Sunday, September 9, 2018

Time turns flames to embers, you'll have new Septembers

For the past five years, my family has faced a rough September/October. It was five years ago, in September, that my dad was diagnosed with cancer. It was four years ago, in September, that my dad suffered his steroid psychosis and spent 6 weeks in the hospital. The two Septembers to follow? Complications that led to hospitalization. One of those included a brain surgery. Last September, he was hospitalized just before my wedding for shortness of breath/fluid on the lungs. He was there right up until my rehearsal dinner. It was only a week or so after my wedding that he went back into the hospital, and things began to go downhill.

Two really magical things have happened in September too, of course. One was that Tom and I became "official". That was right before my dad was diagnosed, so Tom has quite literally been there every step of the way. I also married him in September, and it was the absolute best day of my entire life, and he is the most amazing thing to ever happen to me.

So now it's September again. And she's brought her bad luck with her.

Tom lost his job, which has been heartbreaking and scary for both of us, as I wrote in my last blog. I know we will be okay, I know we will come out stronger, but that doesn't take away that this is a difficult situation.

Coupled with that, I have been suffering deep anxiety. I am experiencing difficult physical and emotional symptoms, ones that I would not wish upon anyone. I hesitate to share this kind of thing. I think that anxiety is something that is complicated, and difficult to understand. It's not just about being nervous or worried. I often feel deeply misunderstood with my anxiety, or that because I don't always seem like I am suffering to the outside world, it can't be that bad. Take it from me, it is that bad. Another reason I hesitate to share is that I do not want to be treated differently, or to be judged, for my anxiety. Even though I am struggling, I am still able to do my job, get myself to the gym, do the grocery shopping, and all the other tasks I need to do to get through. They just become 100x more difficult when I am feeling this way.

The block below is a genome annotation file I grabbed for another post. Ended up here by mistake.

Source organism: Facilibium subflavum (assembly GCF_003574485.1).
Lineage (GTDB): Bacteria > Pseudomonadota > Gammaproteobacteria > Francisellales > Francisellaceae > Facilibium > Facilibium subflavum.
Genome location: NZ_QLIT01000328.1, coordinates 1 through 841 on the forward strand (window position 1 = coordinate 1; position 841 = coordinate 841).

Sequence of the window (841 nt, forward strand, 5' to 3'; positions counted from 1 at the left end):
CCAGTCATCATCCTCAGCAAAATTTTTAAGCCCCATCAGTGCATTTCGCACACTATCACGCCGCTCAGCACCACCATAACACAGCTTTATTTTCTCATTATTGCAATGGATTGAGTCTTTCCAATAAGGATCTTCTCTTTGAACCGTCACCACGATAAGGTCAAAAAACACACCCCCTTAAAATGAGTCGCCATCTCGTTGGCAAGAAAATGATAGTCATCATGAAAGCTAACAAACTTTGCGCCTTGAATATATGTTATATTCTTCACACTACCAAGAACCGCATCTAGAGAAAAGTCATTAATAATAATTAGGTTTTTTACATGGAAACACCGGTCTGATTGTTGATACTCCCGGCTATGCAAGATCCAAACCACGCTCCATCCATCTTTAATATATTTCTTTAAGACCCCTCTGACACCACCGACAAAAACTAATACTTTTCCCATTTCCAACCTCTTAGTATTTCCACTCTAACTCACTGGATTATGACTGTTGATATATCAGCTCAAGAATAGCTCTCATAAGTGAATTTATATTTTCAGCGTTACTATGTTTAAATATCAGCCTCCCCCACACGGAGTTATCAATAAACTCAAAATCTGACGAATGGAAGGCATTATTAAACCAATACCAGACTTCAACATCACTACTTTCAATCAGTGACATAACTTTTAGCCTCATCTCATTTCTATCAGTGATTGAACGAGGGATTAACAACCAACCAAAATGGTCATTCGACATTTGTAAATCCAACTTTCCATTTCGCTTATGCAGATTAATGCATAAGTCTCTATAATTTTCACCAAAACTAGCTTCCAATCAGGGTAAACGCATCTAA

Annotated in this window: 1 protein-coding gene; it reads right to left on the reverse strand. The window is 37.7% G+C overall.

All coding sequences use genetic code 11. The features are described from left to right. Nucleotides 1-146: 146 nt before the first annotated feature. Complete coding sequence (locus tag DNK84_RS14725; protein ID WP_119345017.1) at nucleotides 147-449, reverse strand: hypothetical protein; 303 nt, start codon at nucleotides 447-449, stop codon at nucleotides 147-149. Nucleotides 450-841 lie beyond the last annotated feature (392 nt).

I push past the hesitation and open up because, well, we've spent way too much time shying away from being open about mental health. We still treat it like a secret, or something to be ashamed of. We're afraid to ask people how they are really doing. We're afraid to tell people how we're really feeling. So we just keep it in, which is only adding to the problems. We need to be more open. We need to understand that we are not alone, we need to understand that people in our lives need us as much as we need them. We need to be there for each other, to listen, and to take action when you know someone is suffering.